In this research Grover’s fast quantum mechanical algorithm for database search is applied to disprove security of the theoretical quantum key distribution protocols [26] [27]. The security of QKD protocols is defined in the theoretical framework of quantum mechanical proof established in this paper. The quantum state of the final key of the theoretical QKD protocols, which is based on the information leakages to Eve, the adversary, is established. Grover’s fast quantum mechanical algorithm for database search is applied to the quantum state of the final key to result in the Insecurity Theorem [26] [27].

From the previous proofs the theoretical QKD protocols, free of quantum computation attack, are secure, while my research concludes, from quantum mechanics, that the theoretical QKD protocols are insecure.

BB84, E91 and B92 are the theoretical and fundamental QKD protocols. Their insecurity implies that all QKD protocols developed following their model are insecure, and the strategy or direction of the quantum cryptography based on QKD should be adjusted.

Discussions are given.

2. The Theoretical Framework of Quantum Mechanical Proof

The theoretical framework of quantum mechanical proof in this paper consists of the theoretical QKD protocols, Grover’s fast quantum mechanical algorithm for database search and the rules of mathematical inference in quantum mechanics.

The variables in the framework are listed as:

*k _{i}*: the bit string of the

*p _{j}*: the bit string of the

*k _{s}*: the bit string of the key, whose value is set by Alice;

*p _{t}*: the bit string of the plain-text, whose value is set by Alice;

*C*: the bit string of the cypher-text produced by Alice’s encryption. _{ }

3. The Definition of Security of QKD Protocols

A QKD (quantum key distribution) protocol is secure if and only if its final key cannot be deduced from the information leakage of the protocol.

4. Insecurity Theorem of the Theoretical QKD Protocols

The theoretical QKD protocols, BB84, E91 and B92, are insecure in the theoretical framework of quantum mechanical proof in this paper.

5. Proof of Insecurity Theorem of the Theoretical QKD Protocols

5.1. Leakage of the Key-Length of BB84

After the “public discussion” of BB84 Protocol, the “remaining shared secret bits”, announced or leaked over the public channel, are used as the final key [1]. Thus, Eve, the adversary, overhears the “public exchange of messages” between Alice and Bob, and counts the “remaining shared secret bits” for *n*, the number of the bits of the final key.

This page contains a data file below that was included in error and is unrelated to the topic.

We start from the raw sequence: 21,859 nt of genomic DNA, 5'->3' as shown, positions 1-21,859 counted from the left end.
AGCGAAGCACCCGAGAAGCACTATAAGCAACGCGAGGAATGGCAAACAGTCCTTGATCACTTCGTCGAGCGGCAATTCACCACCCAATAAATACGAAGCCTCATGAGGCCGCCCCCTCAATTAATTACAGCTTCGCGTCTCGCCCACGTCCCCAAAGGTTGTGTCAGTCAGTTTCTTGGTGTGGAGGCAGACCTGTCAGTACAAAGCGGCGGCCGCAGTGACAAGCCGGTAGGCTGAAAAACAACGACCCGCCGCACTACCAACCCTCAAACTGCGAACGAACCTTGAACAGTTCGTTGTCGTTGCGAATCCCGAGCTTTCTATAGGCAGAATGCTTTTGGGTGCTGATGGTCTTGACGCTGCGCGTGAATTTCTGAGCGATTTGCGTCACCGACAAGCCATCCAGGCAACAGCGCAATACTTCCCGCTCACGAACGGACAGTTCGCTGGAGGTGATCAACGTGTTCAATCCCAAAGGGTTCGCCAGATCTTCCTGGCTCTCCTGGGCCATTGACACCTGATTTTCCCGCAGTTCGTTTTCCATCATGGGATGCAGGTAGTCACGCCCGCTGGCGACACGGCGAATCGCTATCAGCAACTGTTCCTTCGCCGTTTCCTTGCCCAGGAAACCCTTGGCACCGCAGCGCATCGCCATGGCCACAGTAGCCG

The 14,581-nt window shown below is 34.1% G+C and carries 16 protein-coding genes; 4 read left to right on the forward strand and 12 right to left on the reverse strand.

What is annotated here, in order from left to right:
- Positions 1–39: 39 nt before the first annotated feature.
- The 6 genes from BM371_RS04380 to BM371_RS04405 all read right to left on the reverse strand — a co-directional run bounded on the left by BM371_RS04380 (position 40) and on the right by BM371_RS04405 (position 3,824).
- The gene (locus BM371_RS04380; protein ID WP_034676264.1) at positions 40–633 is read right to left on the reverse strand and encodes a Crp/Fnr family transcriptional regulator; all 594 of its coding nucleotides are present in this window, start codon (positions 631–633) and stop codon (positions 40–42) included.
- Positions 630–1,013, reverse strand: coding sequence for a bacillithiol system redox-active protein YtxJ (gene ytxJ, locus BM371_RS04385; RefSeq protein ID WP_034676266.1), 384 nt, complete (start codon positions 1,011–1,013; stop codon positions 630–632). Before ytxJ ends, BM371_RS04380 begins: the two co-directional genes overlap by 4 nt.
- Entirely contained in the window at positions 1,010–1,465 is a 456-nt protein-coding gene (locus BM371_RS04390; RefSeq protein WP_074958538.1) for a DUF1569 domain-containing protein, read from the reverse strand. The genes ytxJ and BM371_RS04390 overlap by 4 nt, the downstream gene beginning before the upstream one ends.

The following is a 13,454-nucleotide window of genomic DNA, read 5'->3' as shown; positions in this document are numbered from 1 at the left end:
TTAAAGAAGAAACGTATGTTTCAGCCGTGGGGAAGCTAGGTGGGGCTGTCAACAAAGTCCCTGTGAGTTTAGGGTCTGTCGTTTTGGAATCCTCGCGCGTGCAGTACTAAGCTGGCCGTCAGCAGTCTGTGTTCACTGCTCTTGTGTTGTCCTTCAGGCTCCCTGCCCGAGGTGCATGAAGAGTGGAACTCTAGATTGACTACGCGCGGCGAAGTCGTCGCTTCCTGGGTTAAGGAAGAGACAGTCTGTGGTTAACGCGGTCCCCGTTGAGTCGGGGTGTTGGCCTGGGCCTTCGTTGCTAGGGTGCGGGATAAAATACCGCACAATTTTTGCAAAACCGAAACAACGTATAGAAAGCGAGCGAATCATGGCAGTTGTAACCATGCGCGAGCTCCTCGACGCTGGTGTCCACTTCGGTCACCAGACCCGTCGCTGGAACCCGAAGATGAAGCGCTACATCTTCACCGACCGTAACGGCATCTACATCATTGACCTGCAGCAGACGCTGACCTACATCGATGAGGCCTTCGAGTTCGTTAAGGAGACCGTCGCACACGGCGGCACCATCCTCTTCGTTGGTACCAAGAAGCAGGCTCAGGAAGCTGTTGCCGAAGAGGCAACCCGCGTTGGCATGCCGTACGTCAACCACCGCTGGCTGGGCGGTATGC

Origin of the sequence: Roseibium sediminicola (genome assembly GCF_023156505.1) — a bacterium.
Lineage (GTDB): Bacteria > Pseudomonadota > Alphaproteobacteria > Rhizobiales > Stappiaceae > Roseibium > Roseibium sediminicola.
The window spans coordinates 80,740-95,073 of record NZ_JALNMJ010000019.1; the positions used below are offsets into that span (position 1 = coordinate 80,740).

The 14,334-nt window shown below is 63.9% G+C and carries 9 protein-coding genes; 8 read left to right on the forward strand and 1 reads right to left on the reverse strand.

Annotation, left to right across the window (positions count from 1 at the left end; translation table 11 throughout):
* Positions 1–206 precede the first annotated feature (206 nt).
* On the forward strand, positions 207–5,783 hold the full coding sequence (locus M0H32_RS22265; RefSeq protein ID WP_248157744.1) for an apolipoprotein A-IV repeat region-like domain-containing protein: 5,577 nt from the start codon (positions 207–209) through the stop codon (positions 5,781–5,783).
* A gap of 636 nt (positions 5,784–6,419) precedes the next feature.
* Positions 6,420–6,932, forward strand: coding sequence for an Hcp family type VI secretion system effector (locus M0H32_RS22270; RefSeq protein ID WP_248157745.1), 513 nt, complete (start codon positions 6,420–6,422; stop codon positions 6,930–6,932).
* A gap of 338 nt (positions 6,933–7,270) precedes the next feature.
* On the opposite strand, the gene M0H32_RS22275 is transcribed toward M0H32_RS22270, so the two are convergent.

5.2. Leakage of the Key-Length of E91

Eve, the adversary, overhears the legitimate users’ public announcements, neither disturbing the quantum channel nor violating the requirement of quantum mechanics, to know *n*, the number of the bits of the final key, by counting the measurements or the orientations of the analyzers within the second group, which Alice and Bob used the same orientation of their analyzers for and publicly announced or leaked [2].

5.3. Leakage of the Key-Length of B92

1) Detecting the key-length of EPR and non-EPR key distribution system by Eve:

For “EPR and non-EPR key distribution” system [3], Eve repeats for* **k* times to eavesdrop on Alice and Bob’s public test in Step 9 and Step 10 of the system [3], and detects the key-length by counting the bits of the final secret key after the* **k* repeated tests, without disturbing the quantum channel.

2) A scheme of “interferometric quantum key distribution using two non-or-thogonal low-intensity coherent states” is proposed [3]. According to the scheme, “Alice would randomly send red and green flashes of < 1 photon intensity, and Bob would publicly report which flashes he saw, but not their colors, which would constitute the secret key.” [3]

My argument is that it is unnecessary for Eve to “see” the same subset of flashes. She can seize the knowledge of the key-length by eavesdropping on Bob’s public report and counting the subset flashes seen by Bob.

5.4. Quantum State of the Final Key

The leakage of the lengths of the final keys of BB84, E91 and B92 discussed in Sections 5.1 - 5.3 results in the establishment, in terms of quantum mechanics, of
$|K\rangle $, superposition of* **N *(*N* = 2* ^{n}*) states of
$|{k}_{i}\rangle $ (of

$\begin{array}{c}|K\rangle =\frac{1}{\sqrt{2}}\left(|0\rangle +|1\rangle \right)\otimes \frac{1}{\sqrt{2}}\left(|0\rangle +|1\rangle \right)\otimes \cdot \cdot \cdot \otimes \frac{1}{\sqrt{2}}\left(|0\rangle +|1\rangle \right)\\ =\frac{1}{\sqrt{{2}^{n}}}\left(|00\cdot \cdot \cdot 0\rangle +|00\cdot \cdot \cdot 1\rangle +\cdot \cdot \cdot +|11\cdot \cdot \cdot 1\rangle \right)\\ =\frac{1}{\sqrt{N}}{\displaystyle \underset{i=0}{\overset{N-1}{\sum}}|{k}_{i}\rangle}\end{array}$ (1)

where *n* is the number of the bits of the final key of any one of BB84, E91 and B92. Equation (1) and the analysis below in Section 5 are valid for any one of BB84, E91 and B92 protocols.

5.5. OTP Encryption Algorithm